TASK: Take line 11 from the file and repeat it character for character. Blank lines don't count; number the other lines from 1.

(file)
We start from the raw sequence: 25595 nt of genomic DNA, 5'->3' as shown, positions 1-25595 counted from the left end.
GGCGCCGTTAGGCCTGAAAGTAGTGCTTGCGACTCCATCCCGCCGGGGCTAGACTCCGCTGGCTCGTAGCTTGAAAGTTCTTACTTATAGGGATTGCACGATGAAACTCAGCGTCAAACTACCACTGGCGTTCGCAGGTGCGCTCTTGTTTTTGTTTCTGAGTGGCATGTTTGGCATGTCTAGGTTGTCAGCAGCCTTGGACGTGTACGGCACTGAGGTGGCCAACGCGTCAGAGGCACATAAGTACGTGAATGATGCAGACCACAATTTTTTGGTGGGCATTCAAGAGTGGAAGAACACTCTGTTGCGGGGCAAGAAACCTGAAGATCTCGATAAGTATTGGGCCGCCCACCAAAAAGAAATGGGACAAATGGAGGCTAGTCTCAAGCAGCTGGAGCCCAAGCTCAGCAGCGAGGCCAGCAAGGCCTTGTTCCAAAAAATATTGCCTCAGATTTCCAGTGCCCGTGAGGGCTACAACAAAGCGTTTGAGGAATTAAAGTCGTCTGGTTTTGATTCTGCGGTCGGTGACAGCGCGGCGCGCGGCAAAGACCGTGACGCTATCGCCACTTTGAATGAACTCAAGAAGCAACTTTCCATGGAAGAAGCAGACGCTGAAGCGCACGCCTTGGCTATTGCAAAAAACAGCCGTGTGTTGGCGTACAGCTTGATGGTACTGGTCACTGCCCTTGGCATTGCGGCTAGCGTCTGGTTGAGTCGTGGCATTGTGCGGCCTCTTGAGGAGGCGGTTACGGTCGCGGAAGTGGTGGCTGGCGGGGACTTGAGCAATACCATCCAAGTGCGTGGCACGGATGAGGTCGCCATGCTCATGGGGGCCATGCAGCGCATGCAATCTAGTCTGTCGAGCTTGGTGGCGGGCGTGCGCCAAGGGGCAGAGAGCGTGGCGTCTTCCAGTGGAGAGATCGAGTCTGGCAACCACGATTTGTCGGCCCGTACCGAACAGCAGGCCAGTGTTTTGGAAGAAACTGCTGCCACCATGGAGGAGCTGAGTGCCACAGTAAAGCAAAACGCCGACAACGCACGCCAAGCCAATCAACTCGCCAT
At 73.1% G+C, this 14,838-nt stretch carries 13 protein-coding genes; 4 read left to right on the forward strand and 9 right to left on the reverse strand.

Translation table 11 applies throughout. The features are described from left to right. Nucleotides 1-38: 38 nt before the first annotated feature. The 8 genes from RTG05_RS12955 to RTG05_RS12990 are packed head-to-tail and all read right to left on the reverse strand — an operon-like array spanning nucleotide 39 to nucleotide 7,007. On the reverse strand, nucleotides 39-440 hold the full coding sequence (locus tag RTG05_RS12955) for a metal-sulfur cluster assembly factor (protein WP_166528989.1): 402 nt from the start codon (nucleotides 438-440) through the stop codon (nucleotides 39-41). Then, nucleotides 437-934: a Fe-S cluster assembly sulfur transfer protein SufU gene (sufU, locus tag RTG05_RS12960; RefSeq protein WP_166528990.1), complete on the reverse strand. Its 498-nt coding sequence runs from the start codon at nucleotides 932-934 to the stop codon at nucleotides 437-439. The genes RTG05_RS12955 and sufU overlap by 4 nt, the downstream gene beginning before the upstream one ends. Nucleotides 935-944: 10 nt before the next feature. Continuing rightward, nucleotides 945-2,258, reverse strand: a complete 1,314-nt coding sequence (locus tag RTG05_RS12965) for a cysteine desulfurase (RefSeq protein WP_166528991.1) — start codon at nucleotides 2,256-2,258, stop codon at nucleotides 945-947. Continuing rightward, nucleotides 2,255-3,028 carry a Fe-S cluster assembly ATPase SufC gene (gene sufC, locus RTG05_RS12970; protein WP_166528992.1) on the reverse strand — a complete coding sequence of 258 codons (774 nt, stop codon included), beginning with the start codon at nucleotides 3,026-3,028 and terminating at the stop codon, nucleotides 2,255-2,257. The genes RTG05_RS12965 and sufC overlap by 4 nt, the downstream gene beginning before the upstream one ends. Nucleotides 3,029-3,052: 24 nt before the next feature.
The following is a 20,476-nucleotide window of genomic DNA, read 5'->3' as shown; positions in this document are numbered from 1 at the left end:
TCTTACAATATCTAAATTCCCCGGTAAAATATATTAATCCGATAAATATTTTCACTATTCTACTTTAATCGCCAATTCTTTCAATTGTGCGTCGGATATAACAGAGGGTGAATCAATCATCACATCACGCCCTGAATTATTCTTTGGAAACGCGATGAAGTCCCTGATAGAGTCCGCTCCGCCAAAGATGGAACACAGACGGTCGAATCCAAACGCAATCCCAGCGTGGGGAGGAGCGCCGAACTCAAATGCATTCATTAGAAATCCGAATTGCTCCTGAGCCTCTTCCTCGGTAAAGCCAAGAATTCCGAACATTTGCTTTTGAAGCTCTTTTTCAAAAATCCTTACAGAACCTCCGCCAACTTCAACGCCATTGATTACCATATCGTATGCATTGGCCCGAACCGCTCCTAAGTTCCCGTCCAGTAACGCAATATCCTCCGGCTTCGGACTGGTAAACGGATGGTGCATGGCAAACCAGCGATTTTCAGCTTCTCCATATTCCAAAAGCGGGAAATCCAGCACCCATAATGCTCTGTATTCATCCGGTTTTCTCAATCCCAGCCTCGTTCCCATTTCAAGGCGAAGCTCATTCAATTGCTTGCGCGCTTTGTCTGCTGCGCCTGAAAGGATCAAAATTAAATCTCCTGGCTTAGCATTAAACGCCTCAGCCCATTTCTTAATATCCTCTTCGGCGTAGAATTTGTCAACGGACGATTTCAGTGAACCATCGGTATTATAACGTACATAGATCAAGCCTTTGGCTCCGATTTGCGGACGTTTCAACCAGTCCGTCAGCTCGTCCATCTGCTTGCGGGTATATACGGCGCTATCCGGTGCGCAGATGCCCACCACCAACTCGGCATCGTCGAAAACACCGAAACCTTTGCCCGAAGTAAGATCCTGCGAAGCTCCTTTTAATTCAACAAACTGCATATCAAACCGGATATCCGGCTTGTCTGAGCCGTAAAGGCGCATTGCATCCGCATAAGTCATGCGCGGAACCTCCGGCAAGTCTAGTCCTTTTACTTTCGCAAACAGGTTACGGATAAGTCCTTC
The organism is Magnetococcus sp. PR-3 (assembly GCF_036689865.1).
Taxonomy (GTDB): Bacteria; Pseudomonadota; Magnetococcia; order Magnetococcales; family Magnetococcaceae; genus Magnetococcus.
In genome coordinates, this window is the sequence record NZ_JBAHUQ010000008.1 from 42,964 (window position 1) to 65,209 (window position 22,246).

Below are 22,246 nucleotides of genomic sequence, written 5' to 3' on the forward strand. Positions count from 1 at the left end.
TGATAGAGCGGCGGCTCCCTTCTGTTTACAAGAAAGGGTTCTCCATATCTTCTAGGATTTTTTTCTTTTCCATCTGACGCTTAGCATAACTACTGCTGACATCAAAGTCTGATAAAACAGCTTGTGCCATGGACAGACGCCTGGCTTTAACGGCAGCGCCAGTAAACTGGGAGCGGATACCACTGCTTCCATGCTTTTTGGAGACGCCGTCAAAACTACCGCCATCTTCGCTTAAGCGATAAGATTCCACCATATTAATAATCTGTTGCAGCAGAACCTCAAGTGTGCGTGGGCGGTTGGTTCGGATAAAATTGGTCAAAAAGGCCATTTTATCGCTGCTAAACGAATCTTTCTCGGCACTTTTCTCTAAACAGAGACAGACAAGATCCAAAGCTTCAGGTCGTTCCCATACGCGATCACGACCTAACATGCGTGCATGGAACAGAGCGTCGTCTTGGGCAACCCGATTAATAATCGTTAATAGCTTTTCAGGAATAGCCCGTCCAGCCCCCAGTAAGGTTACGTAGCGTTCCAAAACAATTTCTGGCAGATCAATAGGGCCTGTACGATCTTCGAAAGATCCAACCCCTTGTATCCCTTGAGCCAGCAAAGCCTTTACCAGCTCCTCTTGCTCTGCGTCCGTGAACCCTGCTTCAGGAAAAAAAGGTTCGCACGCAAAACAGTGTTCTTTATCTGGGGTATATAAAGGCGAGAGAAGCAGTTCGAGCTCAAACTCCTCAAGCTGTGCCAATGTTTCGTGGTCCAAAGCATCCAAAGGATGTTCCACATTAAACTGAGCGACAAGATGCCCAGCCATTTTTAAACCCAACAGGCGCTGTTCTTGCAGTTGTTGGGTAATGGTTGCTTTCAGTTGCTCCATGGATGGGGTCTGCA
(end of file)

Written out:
TGATAGAGCGGCGGCTCCCTTCTGTTTACAAGAAAGGGTTCTCCATATCTTCTAGGATTTTTTTCTTTTCCATCTGACGCTTAGCATAACTACTGCTGACATCAAAGTCTGATAAAACAGCTTGTGCCATGGACAGACGCCTGGCTTTAACGGCAGCGCCAGTAAACTGGGAGCGGATACCACTGCTTCCATGCTTTTTGGAGACGCCGTCAAAACTACCGCCATCTTCGCTTAAGCGATAAGATTCCACCATATTAATAATCTGTTGCAGCAGAACCTCAAGTGTGCGTGGGCGGTTGGTTCGGATAAAATTGGTCAAAAAGGCCATTTTATCGCTGCTAAACGAATCTTTCTCGGCACTTTTCTCTAAACAGAGACAGACAAGATCCAAAGCTTCAGGTCGTTCCCATACGCGATCACGACCTAACATGCGTGCATGGAACAGAGCGTCGTCTTGGGCAACCCGATTAATAATCGTTAATAGCTTTTCAGGAATAGCCCGTCCAGCCCCCAGTAAGGTTACGTAGCGTTCCAAAACAATTTCTGGCAGATCAATAGGGCCTGTACGATCTTCGAAAGATCCAACCCCTTGTATCCCTTGAGCCAGCAAAGCCTTTACCAGCTCCTCTTGCTCTGCGTCCGTGAACCCTGCTTCAGGAAAAAAAGGTTCGCACGCAAAACAGTGTTCTTTATCTGGGGTATATAAAGGCGAGAGAAGCAGTTCGAGCTCAAACTCCTCAAGCTGTGCCAATGTTTCGTGGTCCAAAGCATCCAAAGGATGTTCCACATTAAACTGAGCGACAAGATGCCCAGCCATTTTTAAACCCAACAGGCGCTGTTCTTGCAGTTGTTGGGTAATGGTTGCTTTCAGTTGCTCCATGGATGGGGTCTGCA